Broken Furnace? Try These Troubleshooting Tips Before You Call an Expert
When you wake up on a chilly winter morning and it’s so cold inside you can barely force yourself to get out from under the covers, then chances are you have a furnace malfunction. As a furnace is an expensive, essential home appliance, it’s easy to start to panic. If your furnace is not kicking on, it makes sense to first check it’s not a simple, easy-to-fix furnace problem rather than a more complex furnace part failure.
What should you do first when your furnace stops working? Our broken furnace troubleshooting guide aims to help you to get your furnace back on and working. Simple, effective and requiring no specialist knowledge, the following six easy steps are worth a try to hopefully get your furnace restarted or at the very least get a good idea of why your furnace has stopped heating your home.
1. Check Thermostat Settings
Let’s start simple. The first step is to check that your thermostat is correctly set. Depending upon its location, it could have been knocked or maybe a family member altered the settings without you realizing. As simple as it sounds, it’s well worth double checking that your thermostat is set to “heat”. If your thermostat is not set to heat, then your furnace just won’t power on.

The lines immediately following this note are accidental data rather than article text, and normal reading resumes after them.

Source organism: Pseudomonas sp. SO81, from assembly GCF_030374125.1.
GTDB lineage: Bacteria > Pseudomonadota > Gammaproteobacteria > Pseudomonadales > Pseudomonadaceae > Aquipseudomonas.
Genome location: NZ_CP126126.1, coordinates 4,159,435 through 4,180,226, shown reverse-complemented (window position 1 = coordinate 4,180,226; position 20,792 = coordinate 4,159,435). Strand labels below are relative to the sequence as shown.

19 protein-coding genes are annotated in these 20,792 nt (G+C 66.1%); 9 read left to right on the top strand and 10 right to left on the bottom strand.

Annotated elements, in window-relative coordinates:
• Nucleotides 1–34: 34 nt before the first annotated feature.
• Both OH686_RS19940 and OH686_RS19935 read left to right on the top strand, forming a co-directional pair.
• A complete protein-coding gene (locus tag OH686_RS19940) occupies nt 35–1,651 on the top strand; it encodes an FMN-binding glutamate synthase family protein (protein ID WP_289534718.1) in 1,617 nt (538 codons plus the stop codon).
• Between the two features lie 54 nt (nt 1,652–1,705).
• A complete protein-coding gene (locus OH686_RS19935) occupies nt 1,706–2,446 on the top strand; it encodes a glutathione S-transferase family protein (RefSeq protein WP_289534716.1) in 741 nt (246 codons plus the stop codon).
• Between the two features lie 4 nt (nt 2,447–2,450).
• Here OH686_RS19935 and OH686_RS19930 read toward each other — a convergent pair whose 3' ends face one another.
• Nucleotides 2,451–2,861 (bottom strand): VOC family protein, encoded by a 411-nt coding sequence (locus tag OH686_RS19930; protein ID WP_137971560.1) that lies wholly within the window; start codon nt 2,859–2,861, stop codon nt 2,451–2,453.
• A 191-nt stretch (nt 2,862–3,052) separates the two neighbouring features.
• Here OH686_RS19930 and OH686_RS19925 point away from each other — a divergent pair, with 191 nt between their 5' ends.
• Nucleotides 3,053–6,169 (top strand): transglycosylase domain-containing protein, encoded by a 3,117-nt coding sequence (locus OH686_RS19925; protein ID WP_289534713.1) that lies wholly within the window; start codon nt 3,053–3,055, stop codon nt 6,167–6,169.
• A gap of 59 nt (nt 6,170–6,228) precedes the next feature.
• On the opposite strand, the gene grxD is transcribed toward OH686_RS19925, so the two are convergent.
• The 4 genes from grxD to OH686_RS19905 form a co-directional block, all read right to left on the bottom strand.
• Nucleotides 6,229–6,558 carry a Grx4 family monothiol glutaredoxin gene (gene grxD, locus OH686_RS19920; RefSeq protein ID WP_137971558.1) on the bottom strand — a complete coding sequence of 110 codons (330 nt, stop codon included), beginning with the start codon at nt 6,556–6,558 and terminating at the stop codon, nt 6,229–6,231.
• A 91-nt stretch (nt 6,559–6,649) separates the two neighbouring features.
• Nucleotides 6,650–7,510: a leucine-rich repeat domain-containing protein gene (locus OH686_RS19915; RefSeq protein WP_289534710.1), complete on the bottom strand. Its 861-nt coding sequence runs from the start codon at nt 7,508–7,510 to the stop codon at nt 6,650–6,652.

If it’s definitely set to heat but there’s still no sign of your furnace firing up, check any thermostat timer settings. Even if you don’t make use of them, someone could have inadvertently pressed a button – with controls often all in close proximity, it can be easy to select the wrong option inadvertently. If you adjusted your heating before bed and wake up to a freezing cold house, then you may well have accidentally hit an option you didn’t intend. Check the different options on your thermostat or try cycling through modes to see if this results in your furnace kicking in.
Once you’re sure that your thermostat is unequivocally set to tell your furnace that heat is needed right now and still nothing is happening, you may want to just double check your thermostat batteries, if it’s not a directly wired-in model. Calling out a repair person for a two-second thermostat battery change can be an expensive (and embarrassing) mistake. While not all thermostats do take batteries, for the ones that do changing the batteries is easily overlooked, especially after a prolonged period when you’ve not used your furnace.
2. Check Furnace Filter